2.  This particular hotfix is basically aimed at users that have a Load Balanced environment with the Dashboard.  The 60 minute time limit is for the Metadata stored in RAM.  This hotfix allows a user to lower this time limit so that if a change is made on the dashboard admin tool (new dashboard, added views to a dashboard, etc) that new information will get propogated out more quickly to the other dashboard servers in the Load Balanced environment.  It has absolutely nothing to do with making the views execute faster, or speed up other performance.  It is strictly to refresh metadata information from the Dashboard database.  By default PAS cache entries stay in the cache for 6 hours, and that time limit will get reset when users keep using that same view over and over.  The only time that that cache entry becomes un-useable is when it reaches the time limit, a change is made on the cube side making the data invalid, or the PAS Cache is cleared.  Not even a restart of IIS will reset the cache since a mechanism is built in to restore the cache to it's current state after an IIS reset.

     

    While your new hardware will definitely make PAS, and subsequently the Dashboard, perform better, both are still 32 bit applications.  Thus, the constraints of a how much RAM is used is still going to be around whether it's a 32 bit or 64 bit OS/Hardware.  However, the faster speed RAM and processors will definitely improve the performance just because of basic speed increases between hardware upgrades.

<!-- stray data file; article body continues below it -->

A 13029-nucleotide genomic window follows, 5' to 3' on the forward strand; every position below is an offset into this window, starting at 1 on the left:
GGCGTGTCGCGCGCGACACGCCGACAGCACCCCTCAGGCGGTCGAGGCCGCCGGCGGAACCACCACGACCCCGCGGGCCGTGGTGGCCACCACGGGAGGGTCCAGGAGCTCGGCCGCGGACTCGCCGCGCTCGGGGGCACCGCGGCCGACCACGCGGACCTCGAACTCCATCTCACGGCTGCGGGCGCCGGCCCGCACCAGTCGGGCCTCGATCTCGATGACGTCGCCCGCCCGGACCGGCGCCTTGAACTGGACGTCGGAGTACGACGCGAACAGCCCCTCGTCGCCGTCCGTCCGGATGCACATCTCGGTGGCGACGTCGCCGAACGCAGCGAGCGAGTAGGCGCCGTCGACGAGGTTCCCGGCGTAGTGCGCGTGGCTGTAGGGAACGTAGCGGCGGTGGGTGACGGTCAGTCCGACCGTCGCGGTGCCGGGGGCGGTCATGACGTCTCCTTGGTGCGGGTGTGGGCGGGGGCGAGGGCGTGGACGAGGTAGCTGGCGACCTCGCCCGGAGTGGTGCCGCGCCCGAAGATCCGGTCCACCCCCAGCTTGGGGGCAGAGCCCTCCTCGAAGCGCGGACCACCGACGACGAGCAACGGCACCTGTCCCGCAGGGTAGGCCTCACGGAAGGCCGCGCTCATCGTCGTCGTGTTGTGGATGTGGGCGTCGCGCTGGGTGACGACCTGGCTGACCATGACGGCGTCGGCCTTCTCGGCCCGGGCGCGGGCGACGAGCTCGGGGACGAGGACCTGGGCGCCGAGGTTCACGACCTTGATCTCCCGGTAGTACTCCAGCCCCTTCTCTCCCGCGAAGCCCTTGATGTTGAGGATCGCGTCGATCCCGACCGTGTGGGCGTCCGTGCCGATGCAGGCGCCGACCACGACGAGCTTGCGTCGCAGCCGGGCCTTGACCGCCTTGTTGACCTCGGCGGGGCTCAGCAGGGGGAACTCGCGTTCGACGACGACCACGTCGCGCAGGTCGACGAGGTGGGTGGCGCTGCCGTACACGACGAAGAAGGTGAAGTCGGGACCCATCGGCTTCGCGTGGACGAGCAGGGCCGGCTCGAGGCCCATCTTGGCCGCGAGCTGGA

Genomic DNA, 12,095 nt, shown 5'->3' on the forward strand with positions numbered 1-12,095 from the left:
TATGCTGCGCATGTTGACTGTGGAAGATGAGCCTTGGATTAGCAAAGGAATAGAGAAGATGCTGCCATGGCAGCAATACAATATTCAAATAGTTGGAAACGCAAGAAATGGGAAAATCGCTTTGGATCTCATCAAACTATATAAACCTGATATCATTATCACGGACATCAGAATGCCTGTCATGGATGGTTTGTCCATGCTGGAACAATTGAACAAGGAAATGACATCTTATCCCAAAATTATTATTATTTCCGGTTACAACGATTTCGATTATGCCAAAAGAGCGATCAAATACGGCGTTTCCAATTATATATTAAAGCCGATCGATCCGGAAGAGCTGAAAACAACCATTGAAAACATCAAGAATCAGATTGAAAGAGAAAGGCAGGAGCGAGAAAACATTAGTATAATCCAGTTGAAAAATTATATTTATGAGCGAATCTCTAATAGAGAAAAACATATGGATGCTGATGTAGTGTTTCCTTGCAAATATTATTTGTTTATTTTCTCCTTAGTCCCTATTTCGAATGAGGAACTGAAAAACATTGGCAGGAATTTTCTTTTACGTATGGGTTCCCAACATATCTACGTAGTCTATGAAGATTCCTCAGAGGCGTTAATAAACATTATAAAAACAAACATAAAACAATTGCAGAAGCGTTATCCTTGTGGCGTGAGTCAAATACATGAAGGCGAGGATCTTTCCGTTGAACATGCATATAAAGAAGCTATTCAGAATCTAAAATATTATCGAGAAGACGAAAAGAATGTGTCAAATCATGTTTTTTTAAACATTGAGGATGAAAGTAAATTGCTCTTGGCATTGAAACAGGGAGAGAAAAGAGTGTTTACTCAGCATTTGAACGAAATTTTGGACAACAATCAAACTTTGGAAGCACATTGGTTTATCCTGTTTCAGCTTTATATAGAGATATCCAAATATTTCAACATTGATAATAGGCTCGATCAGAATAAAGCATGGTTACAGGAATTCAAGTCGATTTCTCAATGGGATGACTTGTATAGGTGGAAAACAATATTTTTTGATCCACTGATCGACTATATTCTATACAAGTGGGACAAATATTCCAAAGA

hth

     

    TJ Nelson 

     

    Tuesday, February 26, 2008 6:45 PM
  • Hi TJ

     

    thank you so much for taking the time to read this item and to reply.  I feel much better informed now as I'd been struggling to find information to explain what the dashboard server cache was doing, hence my assumptions from an SSAS background. 

     

    However, can I follow up on my first question with the following scenario to ensure I'm absolutely clear in my expectations.  The following scenario assumes no changes in dashboard parameters.  From what I understand, if person A (in security role 1) opens the dashboard for the first time in the day, they will get the views from PAS that are not currently in cache as they expired overnight (no usage) with 6hr limit, the queries will execute against underlying SSAS (lets assume thats not currently cached as no warming occured and cache was cleared due to SSAS restart) and bring back the results.  This would be the slowest the user would get the results displayed back on the dashboard.

     

    If person B (in security role 2) then comes along, they dont benefit from the cached PAS views appearing straight away on the dashboard as they are in a different role, the queries execute this time faster against SSAS cache (due to person A running the same queries), so person B sees the results on the dashboard faster than person A

     

    Person A or B then opens the dashboard again (within next 6 hours), they benefit from cached PAS views (although I'm sure the query still executes against SSAS cache, but I'm interpretting from the explanation that it doesnt submit that query to SSAS?) and the dashboard appears very quickly - this is the quickest they see results on the dashboard.  Equally person C can come along and get the same response as long as they are in the same role as either Person A or B